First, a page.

Continue reading

A New Senate Contender
In Pennsylvania?

By Jim Ellis

May 5, 2017 — There is renewed interest from Republicans in challenging Pennsylvania Sen. Bob Casey Jr., but the Senate campaign is still slow to materialize. Fresh from President Trump’s and Sen. Pat Toomey’s simultaneous but highly different wins in 2016, the GOP now has recent political victory paths from which to chart a new Senate campaign against the two-term Democratic incumbent.

This week, a new potential candidate may be coming onto the scene but, if so, he will have to quickly jump-start his campaign apparatus. Four-term Rep. Lou Barletta (R-Hazelton/Luzerne County) confirms that he is considering entering the Senate race, but his campaign treasury is a long way from being ready for a statewide campaign.

In many ways, President Trump and Sen. Toomey ran strategically opposite campaigns, yet both were able to win close Keystone State elections. The Trump strategy was to increase turnout, meaning the Republican vote in the outer suburbs and the rural areas, in order to counter the substantial Democratic margins coming from the Philadelphia and Pittsburgh metro areas.

Continue reading

Today’s the Day

By Jim Ellis

Nov. 8, 2016 — At long last, the 2016 election cycle draws to a close this evening, as we have finally reached Election Day.

The final polls show ending momentum for Hillary Clinton. Ten surveys reported results, all with sampling periods ending Nov. 6. Nine of the 10 find Clinton leading the presidential race by an average of 3.6 percentage points. Her margin stretches from two to six points.

The Electoral College projections appear to put Clinton in the low 300 electoral vote range, well beyond the 270 needed to clinch the presidency. Donald Trump appears to be on the upswing in North Carolina, Iowa, and Ohio, but he would also need victories in Florida, Nevada, New Hampshire and the 2nd Congressional District of Maine to secure a minimum electoral vote victory. Though both parties have invested major time commitments during the last few days in Pennsylvania, the state seems destined to support Ms. Clinton by a discernible margin.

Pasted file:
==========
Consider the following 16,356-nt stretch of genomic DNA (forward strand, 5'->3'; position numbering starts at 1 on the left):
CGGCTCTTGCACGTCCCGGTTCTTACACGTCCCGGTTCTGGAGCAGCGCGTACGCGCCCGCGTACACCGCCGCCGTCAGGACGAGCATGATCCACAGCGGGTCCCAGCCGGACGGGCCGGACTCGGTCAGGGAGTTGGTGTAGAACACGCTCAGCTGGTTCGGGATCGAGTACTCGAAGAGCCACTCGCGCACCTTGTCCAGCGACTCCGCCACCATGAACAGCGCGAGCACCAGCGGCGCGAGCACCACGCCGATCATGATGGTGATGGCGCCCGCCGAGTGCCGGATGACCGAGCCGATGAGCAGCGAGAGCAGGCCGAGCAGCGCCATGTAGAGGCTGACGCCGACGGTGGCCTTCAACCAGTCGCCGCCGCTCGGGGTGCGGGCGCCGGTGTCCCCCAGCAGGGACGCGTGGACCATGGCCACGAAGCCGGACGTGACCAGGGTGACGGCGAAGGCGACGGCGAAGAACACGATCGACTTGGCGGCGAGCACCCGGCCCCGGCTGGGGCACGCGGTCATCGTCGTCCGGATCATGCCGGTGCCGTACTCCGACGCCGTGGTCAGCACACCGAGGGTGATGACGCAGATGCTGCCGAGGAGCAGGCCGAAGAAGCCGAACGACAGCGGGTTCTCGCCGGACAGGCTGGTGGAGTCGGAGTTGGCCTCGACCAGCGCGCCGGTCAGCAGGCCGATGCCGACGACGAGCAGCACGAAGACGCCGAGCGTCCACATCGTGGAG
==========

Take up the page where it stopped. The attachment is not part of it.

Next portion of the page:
Continue reading

Late Breakers

By Jim Ellis

Nov. 8, 2016 — A late surge in two races adds even more drama to the already tight array of US Senate contests.

Weekend polling suggests that a pair of campaigns, which for months looked to be headed toward the Democratic column, have now potentially moved into toss-up situations.

Three polls were just released for the Indiana Senate race, where former senator and governor Evan Bayh (D) is attempting a comeback after retiring in 2010. Bayh has enjoyed a consistent lead over Rep. Todd Young (R-Bloomington) in the open seat race to succeed retiring Sen. Dan Coats (R) since joining the campaign in mid-July. Originally, Bayh began the contest with a 21-point lead. As late as Oct. 13, the Monmouth University poll still posted him to a six-point lead.

Now, we see a trio of surveys all coming to different conclusions. The latest Monmouth survey (Oct. 27-30; 402 likely Indiana voters) finds the two candidates tied at 45 percent apiece. On the heels of this poll, Gravis Marketing (Oct. 30-Nov. 1; 399 registered Indiana voters) sees Sen. Bayh re-claiming the lead, 40-37 percent. But, the most current survey, the Howey Politics poll (for WTHR television; released Nov. 4; 600 likely Indiana voters), actually finds Rep. Young catapulting to a five-point advantage, 46-41 percent. If this trend is accurate, and continues, the concluding result could be a mild shocker.

Continue reading